And you're in like a bit of a bell curve for awhile, but this thing is finding things that we didn't know were a problem and they do need to be fixed. And until things settle down, you you've got a bit of an uphill battle for it for the first few months of going live. Yeah. Hey guys, just another quick note from our sponsor nexus labs.
And then we'll get back to the show. This episode is brought to you by nexus foundations, our introductory course on the smart buildings industry. If you're new to the industry, this course is for you. If you're an industry vet, but want to understand how technology is changing things. This course is also for you.
The alumni are raving about the content, which they say pulls it all together, and they also love getting to meet the other students on the weekly zoom calls in the private chat. You can find out more about the firstname.lastname@example.org labs.online, all right. Back to the interview.
James Dice: [00:33:54] How do you think we get to that point as an industry where, when we have a list of faults and we have like streamlined processes and automations to get them into workflows, such as, you know, the O&M staff, you know, external service providers, how do you, where do you see that going?
Jon Clarke: [00:34:11] I think that will come into it. I think that if you look at automation in factories and process plants, they've got that pretty much down now. I think the technology is there, I just think that people have certain processes in their organizations and it's a bit of a difficult shift for them.
It's a mindset thing. Yeah. I've, I've seen automated work orders before in other industries. I think the thing that's missing from the analytics is the, it's what I call the fact data. So the fact data is about, it's the intellect of the persons looking at it. So a machine may say to you, or I've looked at this and I've looked at that and I think the problem is here, but a human may look at it and go, well, actually, I can understand your thinking, but my experience, the problem is actually over here, and that's the fact data, right?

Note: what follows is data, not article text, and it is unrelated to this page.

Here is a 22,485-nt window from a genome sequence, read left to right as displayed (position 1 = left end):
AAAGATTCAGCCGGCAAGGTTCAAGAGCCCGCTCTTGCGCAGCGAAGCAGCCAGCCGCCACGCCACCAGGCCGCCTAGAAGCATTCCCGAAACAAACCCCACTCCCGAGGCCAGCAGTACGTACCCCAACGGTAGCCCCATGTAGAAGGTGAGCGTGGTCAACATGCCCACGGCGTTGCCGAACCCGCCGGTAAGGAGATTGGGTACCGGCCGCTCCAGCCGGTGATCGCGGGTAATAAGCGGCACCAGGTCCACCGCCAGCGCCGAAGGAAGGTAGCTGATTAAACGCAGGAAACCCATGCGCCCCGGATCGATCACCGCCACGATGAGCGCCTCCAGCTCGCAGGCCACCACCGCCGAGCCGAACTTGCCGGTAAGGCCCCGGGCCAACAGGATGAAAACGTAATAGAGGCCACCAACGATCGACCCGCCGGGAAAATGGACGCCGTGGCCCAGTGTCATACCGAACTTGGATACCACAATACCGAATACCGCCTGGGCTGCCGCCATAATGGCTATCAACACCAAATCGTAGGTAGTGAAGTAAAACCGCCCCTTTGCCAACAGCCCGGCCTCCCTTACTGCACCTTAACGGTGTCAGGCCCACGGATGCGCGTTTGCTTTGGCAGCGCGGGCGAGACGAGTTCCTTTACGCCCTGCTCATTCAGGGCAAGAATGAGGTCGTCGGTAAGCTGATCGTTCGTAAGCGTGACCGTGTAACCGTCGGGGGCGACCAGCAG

So I think there's still so much human triaging that happens in fault detection, it's very difficult to automate the workflow because you could be witted out. So I think it's still until you can get that machine learning to be very very accurate. I think that's when you'll really start to see the full workflow automation happening.
James Dice: [00:35:15] Yeah. This is a, this is a place where I feel like there's two types of innovation that's needed. One is with the data you have come up with the best root cause that's possible with the data, right. I feel like there's a lot of analytics firms that only go a portion of the way on that spectrum, right.
They're going to give you kind of a shitty piece of analysis, in my opinion. They're like here, human, deal with this, right. But then there's some analytics providers that gets you further along, right. But I feel like the next piece, which isn't like white space, as far as I know, I haven't seen any vendors doing this. I'd be happy to get about 20 emails after this gets published of all the people that are doing this. But what I haven't seen yet is when I give the human, the analytics and then they go make a decision, there's a shit ton of data there that happens, right. Um, they acknowledge it or they delete it or they go change the rule that came up with it because it wasn't right. They go dig into the controls drawings to figure out, you know, like well actually you're tagging or you're modeling was wrong, and then you're going into the implementation, right. Uh, that was a loose set screw, or that actually, you know, that piece of equipment doesn't even have a valve. You get into all that stuff,